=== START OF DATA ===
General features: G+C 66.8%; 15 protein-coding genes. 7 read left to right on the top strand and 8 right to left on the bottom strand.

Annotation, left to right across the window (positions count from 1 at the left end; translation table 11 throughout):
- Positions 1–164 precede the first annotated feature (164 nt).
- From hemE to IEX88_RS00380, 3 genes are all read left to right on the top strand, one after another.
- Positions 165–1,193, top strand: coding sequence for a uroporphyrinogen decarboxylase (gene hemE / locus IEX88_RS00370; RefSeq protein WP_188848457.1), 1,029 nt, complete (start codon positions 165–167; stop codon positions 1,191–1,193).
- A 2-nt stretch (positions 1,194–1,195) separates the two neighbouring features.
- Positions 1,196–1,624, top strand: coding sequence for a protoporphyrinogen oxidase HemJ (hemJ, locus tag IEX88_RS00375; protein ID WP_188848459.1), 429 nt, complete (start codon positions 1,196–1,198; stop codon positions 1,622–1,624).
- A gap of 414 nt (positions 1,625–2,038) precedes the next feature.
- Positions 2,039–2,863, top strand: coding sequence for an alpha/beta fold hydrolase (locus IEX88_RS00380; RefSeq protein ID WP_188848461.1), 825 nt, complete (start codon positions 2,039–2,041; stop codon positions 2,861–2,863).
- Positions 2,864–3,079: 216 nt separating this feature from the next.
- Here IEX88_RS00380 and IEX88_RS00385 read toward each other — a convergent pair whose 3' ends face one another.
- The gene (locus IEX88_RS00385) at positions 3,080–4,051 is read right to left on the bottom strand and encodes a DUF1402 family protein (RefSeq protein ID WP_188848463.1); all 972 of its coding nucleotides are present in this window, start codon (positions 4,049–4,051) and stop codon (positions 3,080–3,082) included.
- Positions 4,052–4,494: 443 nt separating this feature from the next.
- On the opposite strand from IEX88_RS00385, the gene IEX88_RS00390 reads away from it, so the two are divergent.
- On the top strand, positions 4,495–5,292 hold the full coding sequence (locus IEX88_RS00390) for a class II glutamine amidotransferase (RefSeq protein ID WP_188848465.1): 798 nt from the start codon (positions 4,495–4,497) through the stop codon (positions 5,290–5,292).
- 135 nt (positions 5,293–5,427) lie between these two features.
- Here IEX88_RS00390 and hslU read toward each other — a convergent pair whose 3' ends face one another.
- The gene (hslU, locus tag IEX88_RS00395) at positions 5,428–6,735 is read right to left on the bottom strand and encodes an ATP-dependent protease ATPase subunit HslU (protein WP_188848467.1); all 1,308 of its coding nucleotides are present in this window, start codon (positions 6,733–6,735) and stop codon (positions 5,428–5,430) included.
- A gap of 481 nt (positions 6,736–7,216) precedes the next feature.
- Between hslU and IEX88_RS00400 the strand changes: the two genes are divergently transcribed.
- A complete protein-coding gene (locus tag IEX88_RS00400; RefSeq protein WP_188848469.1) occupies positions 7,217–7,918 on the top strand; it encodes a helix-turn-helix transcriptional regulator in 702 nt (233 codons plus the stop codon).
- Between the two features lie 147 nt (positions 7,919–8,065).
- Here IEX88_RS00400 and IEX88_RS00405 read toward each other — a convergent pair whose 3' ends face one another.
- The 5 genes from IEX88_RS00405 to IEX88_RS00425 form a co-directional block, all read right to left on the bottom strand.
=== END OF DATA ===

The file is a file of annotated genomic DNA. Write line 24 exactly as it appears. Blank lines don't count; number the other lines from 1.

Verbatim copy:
- The 5 genes from IEX88_RS00405 to IEX88_RS00425 form a co-directional block, all read right to left on the bottom strand.